For several reasons, Mississippi is uniquely positioned for further studies to establish the risk of human infection with R. parkeri, as well as studies on the natural history of the organism. First of all, Mississippi is the state where R. parkeri was first identified in the LST, and secondly, infection rates of GCTs with R. parkeri are apparently higher there than in other states, leading to more human cases than any other state (see Figure 3). Infection rates of field-caught GCTs with R. parkeri have ranged from approximately 10% in Florida to 17% in Georgia (Sumner et al. 2007). Preliminary work during 2007, however, revealed infection rates as high as 40% in GCTs along the Mississippi Gulf Coast (CDC unpublished data).Our efforts to evaluate human risk for infection will benefit both the public and health professionals as they become more aware of these emerging diseases. Studies on the natural history of R. parkeri may help public health officials and pest control personnel know how to intervene, thus slowing or preventing disease transmission.
          Increased surveillance for cases of ABF. One of the first things the authors did after the discovery of the new disease was to increase statewide surveillance for new cases. This involved help from personnel at the Epidemiology Division of the Mississippi Department of Health (MDH) who have a statewide network of health department clinics, nine district offices, and at least nine “epidemiology nurses” whose job is specifically to locate cases of diseases of public health importance. An article was placed in the statewide MDH publication, Mississippi Morbidity Report, asking physicians to be on alert for cases of ABF. In addition, MDH has helped arrange continuing medical education events in the southern parts of the state to inform local doctors of the new disease. More CME events are planned.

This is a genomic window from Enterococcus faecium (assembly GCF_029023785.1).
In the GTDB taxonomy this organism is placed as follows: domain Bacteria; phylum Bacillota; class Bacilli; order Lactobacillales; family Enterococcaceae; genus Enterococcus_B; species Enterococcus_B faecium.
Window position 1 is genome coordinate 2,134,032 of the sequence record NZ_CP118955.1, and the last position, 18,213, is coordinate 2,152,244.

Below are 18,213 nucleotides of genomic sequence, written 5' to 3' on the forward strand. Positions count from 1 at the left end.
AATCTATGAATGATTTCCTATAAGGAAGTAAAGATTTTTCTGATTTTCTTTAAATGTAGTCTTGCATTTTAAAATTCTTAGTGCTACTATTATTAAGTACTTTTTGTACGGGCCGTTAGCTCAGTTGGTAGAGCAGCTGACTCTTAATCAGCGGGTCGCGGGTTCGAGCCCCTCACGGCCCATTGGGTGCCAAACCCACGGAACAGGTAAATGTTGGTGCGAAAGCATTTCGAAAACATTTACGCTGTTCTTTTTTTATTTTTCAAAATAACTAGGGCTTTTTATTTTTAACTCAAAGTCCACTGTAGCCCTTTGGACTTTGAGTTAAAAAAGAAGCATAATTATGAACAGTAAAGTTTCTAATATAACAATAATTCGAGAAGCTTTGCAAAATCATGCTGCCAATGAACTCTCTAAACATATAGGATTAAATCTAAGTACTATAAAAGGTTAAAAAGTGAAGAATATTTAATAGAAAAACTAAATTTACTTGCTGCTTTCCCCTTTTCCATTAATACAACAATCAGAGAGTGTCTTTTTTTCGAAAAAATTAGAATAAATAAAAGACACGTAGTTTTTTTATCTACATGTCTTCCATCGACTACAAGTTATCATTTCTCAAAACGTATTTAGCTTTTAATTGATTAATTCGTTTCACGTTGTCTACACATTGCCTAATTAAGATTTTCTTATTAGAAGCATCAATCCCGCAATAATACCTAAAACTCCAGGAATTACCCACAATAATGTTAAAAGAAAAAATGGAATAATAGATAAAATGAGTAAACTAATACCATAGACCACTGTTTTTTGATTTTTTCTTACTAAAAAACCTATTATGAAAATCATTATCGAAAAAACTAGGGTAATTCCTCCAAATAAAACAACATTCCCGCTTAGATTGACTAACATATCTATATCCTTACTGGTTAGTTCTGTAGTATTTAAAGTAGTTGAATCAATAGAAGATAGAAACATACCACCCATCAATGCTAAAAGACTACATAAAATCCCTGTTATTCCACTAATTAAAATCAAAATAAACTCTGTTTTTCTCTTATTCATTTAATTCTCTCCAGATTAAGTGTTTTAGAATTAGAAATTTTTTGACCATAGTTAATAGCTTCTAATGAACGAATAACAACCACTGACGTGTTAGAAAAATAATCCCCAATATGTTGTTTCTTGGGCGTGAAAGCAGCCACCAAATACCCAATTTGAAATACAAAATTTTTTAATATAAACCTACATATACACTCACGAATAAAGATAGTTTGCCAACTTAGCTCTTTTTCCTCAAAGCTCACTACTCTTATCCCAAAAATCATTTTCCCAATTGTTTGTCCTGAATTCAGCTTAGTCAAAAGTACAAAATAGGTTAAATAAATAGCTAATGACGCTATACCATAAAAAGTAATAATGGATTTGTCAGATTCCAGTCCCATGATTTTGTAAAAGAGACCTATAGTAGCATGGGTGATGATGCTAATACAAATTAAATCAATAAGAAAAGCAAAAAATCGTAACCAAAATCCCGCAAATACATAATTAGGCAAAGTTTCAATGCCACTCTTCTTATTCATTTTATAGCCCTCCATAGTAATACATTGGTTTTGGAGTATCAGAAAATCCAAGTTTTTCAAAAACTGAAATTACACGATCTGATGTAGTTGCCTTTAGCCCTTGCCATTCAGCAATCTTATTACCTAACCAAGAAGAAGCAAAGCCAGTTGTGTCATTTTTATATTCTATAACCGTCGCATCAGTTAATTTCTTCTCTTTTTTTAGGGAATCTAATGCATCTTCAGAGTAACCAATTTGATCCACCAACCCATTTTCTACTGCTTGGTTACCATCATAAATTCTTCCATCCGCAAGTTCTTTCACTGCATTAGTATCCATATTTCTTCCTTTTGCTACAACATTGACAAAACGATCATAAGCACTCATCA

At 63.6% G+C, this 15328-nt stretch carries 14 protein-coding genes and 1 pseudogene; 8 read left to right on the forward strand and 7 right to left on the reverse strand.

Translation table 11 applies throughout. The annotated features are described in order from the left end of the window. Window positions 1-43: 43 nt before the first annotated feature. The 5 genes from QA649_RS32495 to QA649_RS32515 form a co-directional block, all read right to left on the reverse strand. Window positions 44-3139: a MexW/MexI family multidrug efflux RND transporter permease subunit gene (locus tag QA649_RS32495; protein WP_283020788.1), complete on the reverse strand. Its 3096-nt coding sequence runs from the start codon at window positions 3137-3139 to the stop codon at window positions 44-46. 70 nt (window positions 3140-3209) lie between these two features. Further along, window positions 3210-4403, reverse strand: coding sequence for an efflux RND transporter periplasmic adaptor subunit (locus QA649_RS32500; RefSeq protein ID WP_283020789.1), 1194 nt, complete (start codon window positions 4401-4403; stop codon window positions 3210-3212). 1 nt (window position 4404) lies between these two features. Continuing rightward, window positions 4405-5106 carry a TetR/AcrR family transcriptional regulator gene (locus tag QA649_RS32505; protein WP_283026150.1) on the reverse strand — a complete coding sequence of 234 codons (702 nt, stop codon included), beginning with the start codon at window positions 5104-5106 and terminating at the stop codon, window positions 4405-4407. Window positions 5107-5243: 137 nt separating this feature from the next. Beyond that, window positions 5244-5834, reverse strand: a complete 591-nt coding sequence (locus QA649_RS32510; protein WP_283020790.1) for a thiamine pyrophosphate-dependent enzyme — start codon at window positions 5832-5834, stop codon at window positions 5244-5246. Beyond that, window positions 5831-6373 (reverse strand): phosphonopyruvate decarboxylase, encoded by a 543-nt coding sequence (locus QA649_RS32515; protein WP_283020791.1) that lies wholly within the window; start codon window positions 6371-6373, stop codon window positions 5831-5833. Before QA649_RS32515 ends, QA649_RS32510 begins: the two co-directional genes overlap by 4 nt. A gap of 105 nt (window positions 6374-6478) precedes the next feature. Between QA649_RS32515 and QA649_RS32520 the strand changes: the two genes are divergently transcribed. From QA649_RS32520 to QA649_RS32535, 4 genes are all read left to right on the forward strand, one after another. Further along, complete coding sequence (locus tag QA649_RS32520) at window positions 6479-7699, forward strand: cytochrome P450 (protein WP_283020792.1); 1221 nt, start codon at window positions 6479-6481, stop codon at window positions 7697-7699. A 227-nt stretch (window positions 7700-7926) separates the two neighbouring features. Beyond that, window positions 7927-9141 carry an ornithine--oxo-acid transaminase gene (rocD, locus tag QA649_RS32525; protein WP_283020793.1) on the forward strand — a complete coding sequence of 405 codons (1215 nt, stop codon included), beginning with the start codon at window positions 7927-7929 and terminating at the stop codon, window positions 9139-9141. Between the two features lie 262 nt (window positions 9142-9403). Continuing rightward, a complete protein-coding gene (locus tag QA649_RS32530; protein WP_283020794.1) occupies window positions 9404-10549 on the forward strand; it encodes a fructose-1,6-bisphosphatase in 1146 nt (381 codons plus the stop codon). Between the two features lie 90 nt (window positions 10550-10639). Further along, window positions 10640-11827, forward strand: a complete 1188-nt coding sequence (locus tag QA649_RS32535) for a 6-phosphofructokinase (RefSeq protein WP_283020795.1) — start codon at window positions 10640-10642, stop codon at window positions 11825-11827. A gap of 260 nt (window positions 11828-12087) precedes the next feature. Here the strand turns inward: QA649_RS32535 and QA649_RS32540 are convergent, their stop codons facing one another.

Role of cattle in the natural history of R. parkeri. Although it has been 70 years since the first isolation of R. parkeri, little has been done to try to determine the natural history of this organism, likely due to its original non-pathogenic status. We do not know what wildlife maintains the organism, nor its prevalence in ticks and vertebrate animals. Our research goals are to understand the maintenance of this organism in nature. Cattle are a good host for adult stages of GCT and experiments have been conducted by the authors and a graduate student, Kristine Edwards DVM, MPH, at Mississippi State University Veterinary School, to determine their possible role in the natural history of R. parkeri.